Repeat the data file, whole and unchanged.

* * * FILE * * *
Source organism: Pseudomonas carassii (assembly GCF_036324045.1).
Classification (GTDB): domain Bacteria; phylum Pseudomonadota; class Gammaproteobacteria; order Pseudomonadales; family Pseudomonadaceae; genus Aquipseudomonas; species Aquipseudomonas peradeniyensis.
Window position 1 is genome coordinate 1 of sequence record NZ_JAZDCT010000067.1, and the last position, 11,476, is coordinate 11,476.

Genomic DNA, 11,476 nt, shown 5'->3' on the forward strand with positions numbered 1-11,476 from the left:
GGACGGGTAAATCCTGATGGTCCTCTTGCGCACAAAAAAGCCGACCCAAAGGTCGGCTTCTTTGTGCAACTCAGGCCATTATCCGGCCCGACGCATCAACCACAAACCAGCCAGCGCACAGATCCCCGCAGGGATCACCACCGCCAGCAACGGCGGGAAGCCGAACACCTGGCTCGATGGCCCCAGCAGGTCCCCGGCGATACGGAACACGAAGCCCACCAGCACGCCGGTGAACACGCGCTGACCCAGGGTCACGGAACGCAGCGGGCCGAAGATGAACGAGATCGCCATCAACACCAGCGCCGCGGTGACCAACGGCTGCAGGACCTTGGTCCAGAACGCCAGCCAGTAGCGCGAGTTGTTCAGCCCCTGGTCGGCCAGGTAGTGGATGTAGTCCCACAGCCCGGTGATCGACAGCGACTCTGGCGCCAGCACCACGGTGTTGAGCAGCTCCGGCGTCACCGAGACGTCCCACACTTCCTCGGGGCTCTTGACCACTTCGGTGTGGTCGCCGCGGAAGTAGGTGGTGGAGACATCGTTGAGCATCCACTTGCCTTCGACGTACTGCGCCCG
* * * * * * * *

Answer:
Source organism: Pseudomonas carassii (assembly GCF_036324045.1).
Classification (GTDB): domain Bacteria; phylum Pseudomonadota; class Gammaproteobacteria; order Pseudomonadales; family Pseudomonadaceae; genus Aquipseudomonas; species Aquipseudomonas peradeniyensis.
Window position 1 is genome coordinate 1 of sequence record NZ_JAZDCT010000067.1, and the last position, 11,476, is coordinate 11,476.

Genomic DNA, 11,476 nt, shown 5'->3' on the forward strand with positions numbered 1-11,476 from the left:
GGACGGGTAAATCCTGATGGTCCTCTTGCGCACAAAAAAGCCGACCCAAAGGTCGGCTTCTTTGTGCAACTCAGGCCATTATCCGGCCCGACGCATCAACCACAAACCAGCCAGCGCACAGATCCCCGCAGGGATCACCACCGCCAGCAACGGCGGGAAGCCGAACACCTGGCTCGATGGCCCCAGCAGGTCCCCGGCGATACGGAACACGAAGCCCACCAGCACGCCGGTGAACACGCGCTGACCCAGGGTCACGGAACGCAGCGGGCCGAAGATGAACGAGATCGCCATCAACACCAGCGCCGCGGTGACCAACGGCTGCAGGACCTTGGTCCAGAACGCCAGCCAGTAGCGCGAGTTGTTCAGCCCCTGGTCGGCCAGGTAGTGGATGTAGTCCCACAGCCCGGTGATCGACAGCGACTCTGGCGCCAGCACCACGGTGTTGAGCAGCTCCGGCGTCACCGAGACGTCCCACACTTCCTCGGGGCTCTTGACCACTTCGGTGTGGTCGCCGCGGAAGTAGGTGGTGGAGACATCGTTGAGCATCCACTTGCCTTCGACGTACTGCGCCCG